Fox News producer sues network, alleging scapegoating in defamation lawsuit Abby Grossberg says she was misled by Fox lawyers who prepared her to testify in the defamation lawsuit. Fox News says she's revealed confidential information and has sued her.

Producer sues Fox News, alleging she's being set up for blame in $1.6 billion suit

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A $1.6 billion defamation lawsuit against Fox News is turning the network on its head. The lawsuit involves lies that Fox News broadcast following the 2020 presidential election. A senior producer and key witness in that case has now also sued Fox. She says Fox is trying to scapegoat her and that its lawyers misled her when they prepared her to testify under oath. And Fox initially sued her right back, accusing her of releasing confidential information. For more, we turn now to NPR media correspondent David Folkenflik. Hey, David.


CHANG: Wow. The drama keeps going. OK, so who is this producer and why is she so pivotal in this defamation lawsuit against Fox?

FOLKENFLIK: So her name is Abby Grossberg. She's a senior producer on Tucker Carlson's big show in prime time, but back in November 2020, at the time of the elections and the subsequent weeks, she was producer for Maria Bartiromo and a booker. You know, she was part of this - or this exchange that happened when Sidney Powell, who, as you may remember, went on Fox to promote these completely baseless claims of election fraud that supposedly cheated then-President Trump of the election. Sidney Powell forwarded this memo to Maria Bartiromo that said, you know, this is the basis of all these allegations that were entirely unsubstantiated, even in the memo, and that even the memo's author called whack-a-doodle. In sworn statements in response to questions under oath from lawyers for the Dominion Voting Systems, which has this huge defamation case against Fox, Abby Grossberg said it wasn't credible. She also said the network had no responsibility to correct falsehoods that were promoted on the air, like these election lies. This is pretty damning because the suit brought by Dominion accuses Fox of spreading damaging lies it knew to be false.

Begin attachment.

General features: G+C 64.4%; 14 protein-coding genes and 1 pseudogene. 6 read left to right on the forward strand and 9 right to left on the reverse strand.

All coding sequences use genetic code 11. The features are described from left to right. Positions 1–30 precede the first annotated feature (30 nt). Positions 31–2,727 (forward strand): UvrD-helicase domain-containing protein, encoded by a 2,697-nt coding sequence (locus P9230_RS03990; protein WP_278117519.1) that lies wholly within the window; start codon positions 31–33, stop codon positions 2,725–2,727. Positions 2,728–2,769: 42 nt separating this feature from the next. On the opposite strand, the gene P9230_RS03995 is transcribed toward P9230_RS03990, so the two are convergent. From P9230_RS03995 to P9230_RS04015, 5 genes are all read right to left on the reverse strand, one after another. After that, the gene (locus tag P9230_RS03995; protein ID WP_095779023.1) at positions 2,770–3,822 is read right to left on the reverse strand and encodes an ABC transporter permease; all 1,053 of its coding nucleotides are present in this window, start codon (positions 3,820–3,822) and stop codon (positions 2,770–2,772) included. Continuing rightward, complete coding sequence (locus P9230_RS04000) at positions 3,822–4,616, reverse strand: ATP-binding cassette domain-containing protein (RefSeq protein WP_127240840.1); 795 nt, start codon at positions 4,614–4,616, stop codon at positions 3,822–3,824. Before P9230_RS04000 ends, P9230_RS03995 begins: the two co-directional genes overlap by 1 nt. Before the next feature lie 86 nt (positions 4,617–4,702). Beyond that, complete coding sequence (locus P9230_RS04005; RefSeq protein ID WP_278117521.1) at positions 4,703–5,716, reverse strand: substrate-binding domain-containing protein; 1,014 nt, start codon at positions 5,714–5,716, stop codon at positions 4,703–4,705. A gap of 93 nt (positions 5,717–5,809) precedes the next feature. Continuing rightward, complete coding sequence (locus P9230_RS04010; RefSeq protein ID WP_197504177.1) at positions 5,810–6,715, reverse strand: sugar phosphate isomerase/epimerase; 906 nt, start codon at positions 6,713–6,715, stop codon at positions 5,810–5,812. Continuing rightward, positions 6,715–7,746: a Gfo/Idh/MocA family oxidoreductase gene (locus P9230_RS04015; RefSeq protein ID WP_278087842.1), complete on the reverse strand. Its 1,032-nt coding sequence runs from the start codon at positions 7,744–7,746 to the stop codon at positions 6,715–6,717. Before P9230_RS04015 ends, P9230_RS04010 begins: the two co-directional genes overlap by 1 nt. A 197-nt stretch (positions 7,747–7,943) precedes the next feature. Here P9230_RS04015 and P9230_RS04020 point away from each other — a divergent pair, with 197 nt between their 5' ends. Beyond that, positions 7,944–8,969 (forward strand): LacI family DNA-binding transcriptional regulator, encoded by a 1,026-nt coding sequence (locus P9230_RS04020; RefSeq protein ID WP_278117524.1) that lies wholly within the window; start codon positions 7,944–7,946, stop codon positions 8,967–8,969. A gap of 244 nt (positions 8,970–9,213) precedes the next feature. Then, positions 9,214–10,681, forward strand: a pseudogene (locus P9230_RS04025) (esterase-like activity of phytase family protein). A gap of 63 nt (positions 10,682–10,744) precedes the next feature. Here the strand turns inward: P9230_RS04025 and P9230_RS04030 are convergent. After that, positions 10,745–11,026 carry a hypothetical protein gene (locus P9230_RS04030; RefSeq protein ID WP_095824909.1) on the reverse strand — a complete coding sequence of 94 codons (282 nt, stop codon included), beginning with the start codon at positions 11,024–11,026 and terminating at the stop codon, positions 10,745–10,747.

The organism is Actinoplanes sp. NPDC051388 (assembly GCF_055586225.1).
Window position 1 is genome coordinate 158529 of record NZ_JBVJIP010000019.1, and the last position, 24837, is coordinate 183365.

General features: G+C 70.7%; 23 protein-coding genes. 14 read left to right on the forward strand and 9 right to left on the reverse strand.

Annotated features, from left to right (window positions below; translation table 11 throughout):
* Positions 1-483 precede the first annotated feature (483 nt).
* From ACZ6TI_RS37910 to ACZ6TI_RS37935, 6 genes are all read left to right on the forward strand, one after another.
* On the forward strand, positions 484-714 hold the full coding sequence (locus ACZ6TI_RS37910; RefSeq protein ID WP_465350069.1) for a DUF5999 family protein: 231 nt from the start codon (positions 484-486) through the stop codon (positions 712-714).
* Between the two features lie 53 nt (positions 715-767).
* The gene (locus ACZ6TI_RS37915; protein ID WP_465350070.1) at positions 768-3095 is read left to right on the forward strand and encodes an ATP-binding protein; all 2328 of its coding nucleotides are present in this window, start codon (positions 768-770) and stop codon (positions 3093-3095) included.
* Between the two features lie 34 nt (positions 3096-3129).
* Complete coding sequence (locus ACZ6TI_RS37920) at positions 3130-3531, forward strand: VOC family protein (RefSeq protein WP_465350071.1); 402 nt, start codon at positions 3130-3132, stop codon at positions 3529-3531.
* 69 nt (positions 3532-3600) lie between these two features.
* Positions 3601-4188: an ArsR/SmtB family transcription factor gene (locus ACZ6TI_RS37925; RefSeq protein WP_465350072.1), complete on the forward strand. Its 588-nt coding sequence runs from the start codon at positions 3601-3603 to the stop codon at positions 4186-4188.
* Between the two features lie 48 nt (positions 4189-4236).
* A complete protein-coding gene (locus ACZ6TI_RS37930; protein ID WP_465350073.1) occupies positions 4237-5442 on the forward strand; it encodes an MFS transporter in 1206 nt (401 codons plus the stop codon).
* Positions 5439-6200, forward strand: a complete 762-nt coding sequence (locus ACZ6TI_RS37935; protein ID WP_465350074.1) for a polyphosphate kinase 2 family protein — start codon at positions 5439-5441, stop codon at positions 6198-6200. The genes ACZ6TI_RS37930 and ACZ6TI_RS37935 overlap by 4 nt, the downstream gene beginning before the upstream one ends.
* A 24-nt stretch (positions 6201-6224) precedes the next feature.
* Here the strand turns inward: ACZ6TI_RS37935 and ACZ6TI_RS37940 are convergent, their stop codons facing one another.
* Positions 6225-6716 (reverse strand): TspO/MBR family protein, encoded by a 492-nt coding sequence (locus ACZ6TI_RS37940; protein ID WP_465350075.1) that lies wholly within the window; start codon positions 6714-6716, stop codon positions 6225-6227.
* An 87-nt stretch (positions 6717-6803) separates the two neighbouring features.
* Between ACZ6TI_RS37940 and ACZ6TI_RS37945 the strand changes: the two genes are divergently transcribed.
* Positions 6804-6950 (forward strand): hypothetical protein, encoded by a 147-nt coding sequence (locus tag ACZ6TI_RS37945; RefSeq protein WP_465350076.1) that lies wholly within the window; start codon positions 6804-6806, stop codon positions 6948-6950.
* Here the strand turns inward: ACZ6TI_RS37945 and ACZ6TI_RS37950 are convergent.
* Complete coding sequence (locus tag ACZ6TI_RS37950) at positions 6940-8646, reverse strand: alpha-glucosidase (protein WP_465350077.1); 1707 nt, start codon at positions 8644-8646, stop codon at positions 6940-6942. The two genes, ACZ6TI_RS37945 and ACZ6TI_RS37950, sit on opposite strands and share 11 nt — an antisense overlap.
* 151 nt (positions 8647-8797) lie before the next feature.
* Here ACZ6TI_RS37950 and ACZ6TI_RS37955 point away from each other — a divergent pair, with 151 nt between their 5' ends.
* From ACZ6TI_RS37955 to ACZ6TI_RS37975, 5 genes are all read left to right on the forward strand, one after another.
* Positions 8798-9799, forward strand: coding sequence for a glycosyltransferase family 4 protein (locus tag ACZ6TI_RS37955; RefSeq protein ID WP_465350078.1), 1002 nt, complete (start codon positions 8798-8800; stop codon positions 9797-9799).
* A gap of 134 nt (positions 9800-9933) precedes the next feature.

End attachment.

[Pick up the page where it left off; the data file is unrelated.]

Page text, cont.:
CHANG: Right. OK, and Grossberg now says Fox's lawyers misled her. Exactly how?

FOLKENFLIK: Well, she was questioned under oath back in September, and she prepped, according to her account in her lawsuit, hard. She says Fox's lawyers and legal team made her believe she should give evasive answers under oath and that her colleagues, after her sworn testimony, celebrated the fact she had done so, that she had evaded the questions. She says male colleagues were given the opportunity to review and correct their transcriptions and depositions soon after questioning. She said she was celebrated basically for protecting, for example, Tucker Carlson when he was being questioned about how he talked about women in what turned out to be some pretty vile and degrading terms.

CHANG: And what does Fox say in response to the allegations?

FOLKENFLIK: Well, it's pretty interesting. You know, I should note that Grossberg's lawsuit is more broadly and more specifically about a culture of rampant sexism at Fox, but with the sexism that she says she and Maria Bartiromo and others experienced as women there, but also the sort of bro fraternity created on Tucker Carlson's show based on gender and on religion. Fox pushes against - back against all of this. It says it investigated her concerns about workplace harassment, about questions of inequity and that she complained after a critical performance review. It also calls her allegations against the - about the law firm baseless. But, you know, there's a historical echo here about Fox being sued in the past by female staffers and stars over sexual harassment. So that's something that Fox has thought was long buried and is coming back.

CHANG: That is NPR's David Folkenflik. Thank you, David.


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